The most amazing and interesting part was the Adventurous cum Exploration Journey. For this activity I went to Coorg with my batch mates. We stayed there for 3 days and 2 nights. On day one, we decided to explore nature on our own. We walked up to the Abbey Falls and explored the vast extended forest. The walk there was scenic. After visiting the falls, we visited the source of the Cauveri River known as Thalacauveri, a temple and a historical site, on top of the hill. The second day consisted of major adventure activities. We kick-started with some football and then proceeded kayaking. It was a team exercise; I kayaked while my partner helped with turning. We kayaked for 2 km. After this, the whole group went rafting and I was manoeuvring the boat with the supervisor, again this was also for 2 km. It was a very scenic canal of water. Later on, we went to a lagoon area with rocks forming pools of water, some shallow, some deep, giving rise to different colours. Since it was a team activity we had to help each other in climbing over the rocks. The boulders of rocks surrounded a small waterfall which flowed to a gushing stream. After eating our lunch, we went for a hike to the summit of a high hill. The drive took 10 minutes and from there we proceeded on foot with our mentors. We trekked from one mountain summit to another. The first one had a thick forest which we had to walk through. It is said there are elephants in the area, but we did not see one. We trekked for a distance of 12 km altogether.

After completion of my journey, I can say that getting the Bronze Award is one of the most unforgettable experiences of my life. The Award Programme has given a focus to my interests and helped me sharpen them greatly. Click here for the pictures

Wednesday 20 July 2016

Gold Award Ceremony 2016 - July 14th

Achieving a Gold Award is one of the biggest milestones in the life of Gold participants. It shows their ability, focus and determination to achieve their set goals and pursue them with passion, perseverance and single-minded devotion to the purpose. While the Gold Award journey promotes the overall development of the participants, it also gives them immense opportunities to learn from their experiences so that they can deal with the challenges that the future might pose. The Gold Award Ceremony is organised every year to salute their indomitable spirit and perseverance.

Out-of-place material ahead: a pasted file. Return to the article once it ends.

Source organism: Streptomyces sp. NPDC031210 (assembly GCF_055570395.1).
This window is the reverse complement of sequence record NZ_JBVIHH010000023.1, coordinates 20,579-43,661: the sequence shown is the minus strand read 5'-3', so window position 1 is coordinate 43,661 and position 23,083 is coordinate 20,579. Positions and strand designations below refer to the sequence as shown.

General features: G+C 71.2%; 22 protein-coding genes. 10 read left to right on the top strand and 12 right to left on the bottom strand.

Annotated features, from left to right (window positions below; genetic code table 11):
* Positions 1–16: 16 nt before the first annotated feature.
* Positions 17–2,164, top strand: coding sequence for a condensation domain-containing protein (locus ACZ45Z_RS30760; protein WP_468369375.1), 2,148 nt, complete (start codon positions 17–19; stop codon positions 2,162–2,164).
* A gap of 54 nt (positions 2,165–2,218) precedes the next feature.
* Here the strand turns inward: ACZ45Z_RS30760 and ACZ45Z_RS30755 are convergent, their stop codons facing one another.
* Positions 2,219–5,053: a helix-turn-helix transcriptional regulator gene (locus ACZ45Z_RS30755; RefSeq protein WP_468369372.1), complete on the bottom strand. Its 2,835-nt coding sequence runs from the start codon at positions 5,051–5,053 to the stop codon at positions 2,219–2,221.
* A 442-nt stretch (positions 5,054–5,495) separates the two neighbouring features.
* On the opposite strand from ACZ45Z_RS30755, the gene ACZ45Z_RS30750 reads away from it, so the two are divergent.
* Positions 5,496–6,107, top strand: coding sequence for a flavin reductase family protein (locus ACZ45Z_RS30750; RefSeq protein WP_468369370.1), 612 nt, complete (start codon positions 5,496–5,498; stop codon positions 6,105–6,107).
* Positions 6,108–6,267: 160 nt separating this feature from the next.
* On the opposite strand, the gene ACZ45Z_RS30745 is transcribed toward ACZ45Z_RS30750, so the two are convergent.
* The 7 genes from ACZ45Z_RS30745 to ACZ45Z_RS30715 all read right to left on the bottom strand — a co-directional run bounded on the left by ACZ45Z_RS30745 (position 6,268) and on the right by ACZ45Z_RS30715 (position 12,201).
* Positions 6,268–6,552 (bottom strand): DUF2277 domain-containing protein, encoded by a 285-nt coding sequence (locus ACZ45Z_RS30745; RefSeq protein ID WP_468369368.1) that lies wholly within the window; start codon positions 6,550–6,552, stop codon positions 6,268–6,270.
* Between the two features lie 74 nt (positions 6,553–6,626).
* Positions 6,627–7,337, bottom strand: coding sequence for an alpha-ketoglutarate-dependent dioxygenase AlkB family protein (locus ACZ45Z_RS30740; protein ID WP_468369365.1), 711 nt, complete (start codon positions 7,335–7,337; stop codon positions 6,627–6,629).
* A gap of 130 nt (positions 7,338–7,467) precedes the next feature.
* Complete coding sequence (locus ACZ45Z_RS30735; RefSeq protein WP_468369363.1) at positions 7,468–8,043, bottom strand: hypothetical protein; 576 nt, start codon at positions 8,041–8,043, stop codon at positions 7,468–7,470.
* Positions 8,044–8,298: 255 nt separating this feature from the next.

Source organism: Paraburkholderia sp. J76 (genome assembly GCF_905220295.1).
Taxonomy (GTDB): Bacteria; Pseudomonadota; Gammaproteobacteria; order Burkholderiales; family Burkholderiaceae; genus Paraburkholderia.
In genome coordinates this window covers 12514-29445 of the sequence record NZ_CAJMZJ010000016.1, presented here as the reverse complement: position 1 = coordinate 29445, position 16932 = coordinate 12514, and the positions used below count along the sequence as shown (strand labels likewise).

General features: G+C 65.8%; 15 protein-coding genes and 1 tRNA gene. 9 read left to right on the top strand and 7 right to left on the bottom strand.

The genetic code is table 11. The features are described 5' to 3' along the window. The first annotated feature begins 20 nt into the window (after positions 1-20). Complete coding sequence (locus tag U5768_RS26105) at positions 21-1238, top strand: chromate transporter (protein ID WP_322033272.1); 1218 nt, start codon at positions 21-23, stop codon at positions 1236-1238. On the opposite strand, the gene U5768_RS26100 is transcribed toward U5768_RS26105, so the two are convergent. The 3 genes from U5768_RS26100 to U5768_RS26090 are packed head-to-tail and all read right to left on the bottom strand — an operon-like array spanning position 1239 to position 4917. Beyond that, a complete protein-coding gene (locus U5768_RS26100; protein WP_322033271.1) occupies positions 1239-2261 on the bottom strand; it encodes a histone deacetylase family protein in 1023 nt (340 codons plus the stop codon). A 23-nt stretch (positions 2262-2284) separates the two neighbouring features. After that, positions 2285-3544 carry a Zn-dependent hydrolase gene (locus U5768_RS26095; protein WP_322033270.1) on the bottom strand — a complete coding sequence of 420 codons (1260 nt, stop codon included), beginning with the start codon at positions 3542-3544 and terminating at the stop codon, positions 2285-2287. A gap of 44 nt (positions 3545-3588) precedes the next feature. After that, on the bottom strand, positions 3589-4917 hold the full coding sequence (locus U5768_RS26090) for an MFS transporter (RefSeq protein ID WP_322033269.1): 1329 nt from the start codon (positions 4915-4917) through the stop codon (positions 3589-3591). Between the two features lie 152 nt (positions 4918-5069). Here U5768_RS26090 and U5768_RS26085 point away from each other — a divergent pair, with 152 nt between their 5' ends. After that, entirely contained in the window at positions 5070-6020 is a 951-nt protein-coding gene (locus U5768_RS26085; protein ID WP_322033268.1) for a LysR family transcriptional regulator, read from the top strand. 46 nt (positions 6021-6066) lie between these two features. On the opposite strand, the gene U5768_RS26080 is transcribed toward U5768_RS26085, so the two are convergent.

This year's Gold Award Ceremony was organised on 14th July 2016 at the India International Centre, New Delhi. The National Award Authority (NAA) took immense pride in felicitating the Gold Award Holders. This Gold Award ceremony is dedicated to appreciating the milestones and achievements of each participant. The day was dedicated to celebrate, enjoy and cherish their achievements with friends, family and the IAYP team.

This year the National Award Authority was privileged to invite Mr Abbas Ali Baig, former cricketer, Indian team as the Chief Guest, who graced the occasion with his presence.
The ceremony was preceded by an interactive session with Mr. Himmat Kalsia (Chairman, Award Programme Foundation) and Dr. Sanat Kaul (Managing Trustee, Award Programme Foundation), who reached out to the Awardees, Award Leaders and parents and initiated a dialogue about the Award Programme. They asked the audience to provide their experience and feedback and suggestions that would help the Foundation to advance the Award Programme in India.

The host and compere for the ceremony was Pratibha Singh, Award Leader and Member of the National Training Panel, who kept the audience engaged with her lively exchanges and appropriate snatches of poetry for each occasion. She commenced the Gold Award Ceremony by welcoming the Chief Guest and all the Awardees, Award Leaders and Parents. Mr. Kapil Bhalla, National Director, had the privilege to welcome the Chief Guest Mr. Abbas Ali Baig, Mr. Himmat Kalsia (Chairman, APF) and Dr. Sanat Kaul (Managing Trustee, APF). This welcome address was followed by honouring the school principals who were there to grace the occasion. Mr. Bhalla welcomed and congratulated Mr. Jorawar Singh, Principal, Cambridge International School, Phagwara; Dr. Sumer Bahadur Singh, Principal, The Daly College Indore; for their invaluable contribution to the Award Programme, and presented them the Friendship Badge.